SW Legal Educational Publishing

Case for Breach of Implied Warranty of Authority Runs from Time of Learning the Truth
Description Appeals court held that a cause of action against a party who purported to have the authority to act on behalf of principals to a contract began at the time the party, who presumed the alleged agent had authority, was informed by the principals that there was no authority.
Topic Agency
Key Words Implied Authority
C A S E   S U M M A R Y
Facts In 1967, Margolis leased property from B&J for 25 years with an option to extend for another 25 years. Margolis then subleased the property to a third party for more than 25 years. In 1980 and in 1981, Margolis sent a letter to B&J exercising the option to extend the lease for 25 years. In 1981 Margolis received a letter from Charles, a relative of B&J, purporting to authorize the extension of the lease on their behalf. In 1992, B&J informed Margolis that Charles was not authorized to extend the lease and, therefore, the lease option had not been exercised. Margolis sued Charles in 1997 for breach of implied warranty of authority. Trial court dismissed the suit, holding that the statute of limitations had run. Margolis appealed.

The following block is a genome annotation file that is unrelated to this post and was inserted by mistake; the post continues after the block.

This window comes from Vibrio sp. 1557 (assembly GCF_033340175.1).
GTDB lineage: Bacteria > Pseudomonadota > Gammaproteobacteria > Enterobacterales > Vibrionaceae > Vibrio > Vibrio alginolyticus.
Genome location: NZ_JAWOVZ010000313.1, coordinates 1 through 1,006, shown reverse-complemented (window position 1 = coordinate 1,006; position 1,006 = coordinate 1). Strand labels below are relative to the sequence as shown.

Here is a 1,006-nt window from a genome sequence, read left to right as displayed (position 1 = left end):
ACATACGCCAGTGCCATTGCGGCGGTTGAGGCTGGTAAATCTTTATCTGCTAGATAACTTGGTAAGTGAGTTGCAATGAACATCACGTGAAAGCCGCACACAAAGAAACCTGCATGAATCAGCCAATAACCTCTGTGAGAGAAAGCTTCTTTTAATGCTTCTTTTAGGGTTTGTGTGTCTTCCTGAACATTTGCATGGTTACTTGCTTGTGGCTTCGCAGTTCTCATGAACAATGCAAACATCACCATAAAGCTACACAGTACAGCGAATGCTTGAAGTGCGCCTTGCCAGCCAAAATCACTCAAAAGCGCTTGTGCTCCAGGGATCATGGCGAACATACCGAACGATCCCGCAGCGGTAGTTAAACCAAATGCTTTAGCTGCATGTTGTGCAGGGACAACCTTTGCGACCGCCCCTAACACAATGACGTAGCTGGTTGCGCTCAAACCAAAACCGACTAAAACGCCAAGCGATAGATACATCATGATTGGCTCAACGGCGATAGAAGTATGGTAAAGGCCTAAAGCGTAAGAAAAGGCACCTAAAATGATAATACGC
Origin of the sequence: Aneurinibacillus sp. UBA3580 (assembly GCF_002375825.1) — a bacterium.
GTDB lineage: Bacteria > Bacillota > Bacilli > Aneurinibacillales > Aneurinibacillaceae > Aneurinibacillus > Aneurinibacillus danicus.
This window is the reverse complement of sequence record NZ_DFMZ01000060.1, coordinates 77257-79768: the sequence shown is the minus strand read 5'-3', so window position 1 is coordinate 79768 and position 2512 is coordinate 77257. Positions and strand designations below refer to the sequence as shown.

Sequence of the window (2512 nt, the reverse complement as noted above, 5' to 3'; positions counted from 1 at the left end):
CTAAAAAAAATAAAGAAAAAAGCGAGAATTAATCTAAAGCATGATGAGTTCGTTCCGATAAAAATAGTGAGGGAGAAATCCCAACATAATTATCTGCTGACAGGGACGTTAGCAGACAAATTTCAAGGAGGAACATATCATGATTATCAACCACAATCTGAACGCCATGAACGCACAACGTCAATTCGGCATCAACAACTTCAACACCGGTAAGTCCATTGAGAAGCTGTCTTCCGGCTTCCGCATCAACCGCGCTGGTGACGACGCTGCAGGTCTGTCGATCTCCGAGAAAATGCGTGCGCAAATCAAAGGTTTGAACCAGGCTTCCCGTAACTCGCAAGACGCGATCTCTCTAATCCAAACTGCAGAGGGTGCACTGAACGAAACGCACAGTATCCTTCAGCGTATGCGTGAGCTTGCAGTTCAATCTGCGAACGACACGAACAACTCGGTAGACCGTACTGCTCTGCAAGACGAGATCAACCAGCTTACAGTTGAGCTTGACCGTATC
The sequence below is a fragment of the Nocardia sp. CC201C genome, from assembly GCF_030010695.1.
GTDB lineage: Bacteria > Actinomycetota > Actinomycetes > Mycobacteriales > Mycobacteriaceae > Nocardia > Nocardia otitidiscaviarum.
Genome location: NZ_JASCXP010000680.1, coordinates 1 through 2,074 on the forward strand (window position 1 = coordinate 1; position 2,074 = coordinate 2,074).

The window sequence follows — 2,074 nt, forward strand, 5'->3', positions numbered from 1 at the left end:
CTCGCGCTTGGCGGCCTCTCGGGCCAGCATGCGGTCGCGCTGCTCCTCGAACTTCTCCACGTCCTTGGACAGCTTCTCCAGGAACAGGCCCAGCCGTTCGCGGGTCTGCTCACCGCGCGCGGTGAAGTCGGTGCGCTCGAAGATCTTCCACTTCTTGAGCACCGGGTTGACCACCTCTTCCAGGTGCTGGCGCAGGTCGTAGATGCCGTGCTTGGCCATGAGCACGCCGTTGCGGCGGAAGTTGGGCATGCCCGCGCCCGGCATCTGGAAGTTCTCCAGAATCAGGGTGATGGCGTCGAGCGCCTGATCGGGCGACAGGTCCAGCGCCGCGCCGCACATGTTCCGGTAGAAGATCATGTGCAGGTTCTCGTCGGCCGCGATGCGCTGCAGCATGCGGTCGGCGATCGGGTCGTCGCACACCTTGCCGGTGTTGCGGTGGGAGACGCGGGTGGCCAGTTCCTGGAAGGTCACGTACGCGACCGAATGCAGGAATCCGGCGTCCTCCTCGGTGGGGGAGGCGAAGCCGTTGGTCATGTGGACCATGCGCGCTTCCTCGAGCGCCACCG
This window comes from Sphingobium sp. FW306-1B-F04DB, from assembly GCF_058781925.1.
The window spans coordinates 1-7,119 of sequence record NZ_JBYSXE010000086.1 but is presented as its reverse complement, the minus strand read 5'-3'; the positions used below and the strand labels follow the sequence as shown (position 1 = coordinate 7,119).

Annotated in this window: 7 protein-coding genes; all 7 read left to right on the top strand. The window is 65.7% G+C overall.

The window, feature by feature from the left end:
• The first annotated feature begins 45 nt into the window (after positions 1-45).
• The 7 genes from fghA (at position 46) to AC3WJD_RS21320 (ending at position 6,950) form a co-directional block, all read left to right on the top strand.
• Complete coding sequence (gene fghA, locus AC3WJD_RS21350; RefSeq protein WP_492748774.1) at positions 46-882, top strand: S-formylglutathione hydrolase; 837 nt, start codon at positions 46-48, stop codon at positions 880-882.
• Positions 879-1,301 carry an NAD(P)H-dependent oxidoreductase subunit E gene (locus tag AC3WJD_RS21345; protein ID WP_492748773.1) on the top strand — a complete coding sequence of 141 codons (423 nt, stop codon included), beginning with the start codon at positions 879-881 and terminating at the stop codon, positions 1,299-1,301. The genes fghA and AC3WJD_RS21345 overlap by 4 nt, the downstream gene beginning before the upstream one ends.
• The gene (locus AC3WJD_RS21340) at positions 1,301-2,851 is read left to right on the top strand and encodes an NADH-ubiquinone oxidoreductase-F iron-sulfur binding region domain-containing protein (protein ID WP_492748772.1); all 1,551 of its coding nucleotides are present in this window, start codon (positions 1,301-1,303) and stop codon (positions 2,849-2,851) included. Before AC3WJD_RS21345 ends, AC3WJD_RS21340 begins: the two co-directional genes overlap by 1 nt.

Decision Affirmed. "In an action on an implied warranty of authority to act as agent in making a contract, the action is not on the contract purported to have been authorized, but it is on the unauthorized conduct of the supposed agent, who acted under claim of authority." "The cause of action accrues when the third person learns that the agent does not have authority, or when he suffers damage ... whichever occurs first." Since B&J informed Margolis in 1992 of the lack of authority, his cause of action against Charles began to run at that time and had expired prior to 1997.
Citation Margolis v. Andromides, 732 So.2d 507 (Dist. Ct. of App., Fla., 1999)

Back to Agency Listings

©2000  South-Western, a division of Cengage Learning, Inc. Cengage Learning is a trademark used herein under license.